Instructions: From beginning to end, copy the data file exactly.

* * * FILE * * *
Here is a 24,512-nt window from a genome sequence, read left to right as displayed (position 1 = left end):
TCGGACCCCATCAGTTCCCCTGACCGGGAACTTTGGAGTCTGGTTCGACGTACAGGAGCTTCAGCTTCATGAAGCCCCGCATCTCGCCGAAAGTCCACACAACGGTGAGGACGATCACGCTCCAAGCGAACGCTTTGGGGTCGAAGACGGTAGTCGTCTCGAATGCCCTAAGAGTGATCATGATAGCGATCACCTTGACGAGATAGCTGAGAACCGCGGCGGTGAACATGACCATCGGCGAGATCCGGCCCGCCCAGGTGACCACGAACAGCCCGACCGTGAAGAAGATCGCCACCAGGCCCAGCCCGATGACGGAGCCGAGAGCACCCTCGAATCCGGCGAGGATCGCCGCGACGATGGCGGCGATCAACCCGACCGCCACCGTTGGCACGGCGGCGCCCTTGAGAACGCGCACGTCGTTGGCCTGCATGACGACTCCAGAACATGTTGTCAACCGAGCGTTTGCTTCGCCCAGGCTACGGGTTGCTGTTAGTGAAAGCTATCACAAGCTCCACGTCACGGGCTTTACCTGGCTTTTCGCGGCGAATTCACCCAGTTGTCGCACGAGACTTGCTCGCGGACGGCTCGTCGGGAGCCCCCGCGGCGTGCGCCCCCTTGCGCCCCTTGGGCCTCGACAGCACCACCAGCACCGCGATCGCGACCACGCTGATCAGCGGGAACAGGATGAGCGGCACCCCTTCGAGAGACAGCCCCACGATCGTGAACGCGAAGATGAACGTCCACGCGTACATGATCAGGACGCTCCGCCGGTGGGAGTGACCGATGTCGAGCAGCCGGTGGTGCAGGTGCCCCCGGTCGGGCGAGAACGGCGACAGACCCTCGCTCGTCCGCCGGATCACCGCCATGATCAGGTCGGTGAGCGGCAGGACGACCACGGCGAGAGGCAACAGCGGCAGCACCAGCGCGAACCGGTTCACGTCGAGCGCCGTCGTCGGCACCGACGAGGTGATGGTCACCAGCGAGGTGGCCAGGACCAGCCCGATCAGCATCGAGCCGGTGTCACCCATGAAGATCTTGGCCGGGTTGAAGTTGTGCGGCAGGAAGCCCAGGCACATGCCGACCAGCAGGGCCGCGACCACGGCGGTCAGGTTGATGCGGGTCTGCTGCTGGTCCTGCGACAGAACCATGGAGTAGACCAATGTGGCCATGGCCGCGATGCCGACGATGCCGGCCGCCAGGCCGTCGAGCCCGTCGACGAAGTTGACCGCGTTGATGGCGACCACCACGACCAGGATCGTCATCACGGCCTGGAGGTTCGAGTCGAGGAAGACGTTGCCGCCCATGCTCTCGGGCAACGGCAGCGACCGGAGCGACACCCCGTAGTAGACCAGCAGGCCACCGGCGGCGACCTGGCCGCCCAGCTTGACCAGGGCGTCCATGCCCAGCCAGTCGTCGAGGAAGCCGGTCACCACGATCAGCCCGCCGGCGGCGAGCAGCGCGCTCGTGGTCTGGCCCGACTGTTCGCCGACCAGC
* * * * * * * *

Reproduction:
Here is a 24,512-nt window from a genome sequence, read left to right as displayed (position 1 = left end):
TCGGACCCCATCAGTTCCCCTGACCGGGAACTTTGGAGTCTGGTTCGACGTACAGGAGCTTCAGCTTCATGAAGCCCCGCATCTCGCCGAAAGTCCACACAACGGTGAGGACGATCACGCTCCAAGCGAACGCTTTGGGGTCGAAGACGGTAGTCGTCTCGAATGCCCTAAGAGTGATCATGATAGCGATCACCTTGACGAGATAGCTGAGAACCGCGGCGGTGAACATGACCATCGGCGAGATCCGGCCCGCCCAGGTGACCACGAACAGCCCGACCGTGAAGAAGATCGCCACCAGGCCCAGCCCGATGACGGAGCCGAGAGCACCCTCGAATCCGGCGAGGATCGCCGCGACGATGGCGGCGATCAACCCGACCGCCACCGTTGGCACGGCGGCGCCCTTGAGAACGCGCACGTCGTTGGCCTGCATGACGACTCCAGAACATGTTGTCAACCGAGCGTTTGCTTCGCCCAGGCTACGGGTTGCTGTTAGTGAAAGCTATCACAAGCTCCACGTCACGGGCTTTACCTGGCTTTTCGCGGCGAATTCACCCAGTTGTCGCACGAGACTTGCTCGCGGACGGCTCGTCGGGAGCCCCCGCGGCGTGCGCCCCCTTGCGCCCCTTGGGCCTCGACAGCACCACCAGCACCGCGATCGCGACCACGCTGATCAGCGGGAACAGGATGAGCGGCACCCCTTCGAGAGACAGCCCCACGATCGTGAACGCGAAGATGAACGTCCACGCGTACATGATCAGGACGCTCCGCCGGTGGGAGTGACCGATGTCGAGCAGCCGGTGGTGCAGGTGCCCCCGGTCGGGCGAGAACGGCGACAGACCCTCGCTCGTCCGCCGGATCACCGCCATGATCAGGTCGGTGAGCGGCAGGACGACCACGGCGAGAGGCAACAGCGGCAGCACCAGCGCGAACCGGTTCACGTCGAGCGCCGTCGTCGGCACCGACGAGGTGATGGTCACCAGCGAGGTGGCCAGGACCAGCCCGATCAGCATCGAGCCGGTGTCACCCATGAAGATCTTGGCCGGGTTGAAGTTGTGCGGCAGGAAGCCCAGGCACATGCCGACCAGCAGGGCCGCGACCACGGCGGTCAGGTTGATGCGGGTCTGCTGCTGGTCCTGCGACAGAACCATGGAGTAGACCAATGTGGCCATGGCCGCGATGCCGACGATGCCGGCCGCCAGGCCGTCGAGCCCGTCGACGAAGTTGACCGCGTTGATGGCGACCACCACGACCAGGATCGTCATCACGGCCTGGAGGTTCGAGTCGAGGAAGACGTTGCCGCCCATGCTCTCGGGCAACGGCAGCGACCGGAGCGACACCCCGTAGTAGACCAGCAGGCCACCGGCGGCGACCTGGCCGCCCAGCTTGACCAGGGCGTCCATGCCCAGCCAGTCGTCGAGGAAGCCGGTCACCACGATCAGCCCGCCGGCGGCGAGCAGCGCGCTCGTGGTCTGGCCCGACTGTTCGCCGACCAGC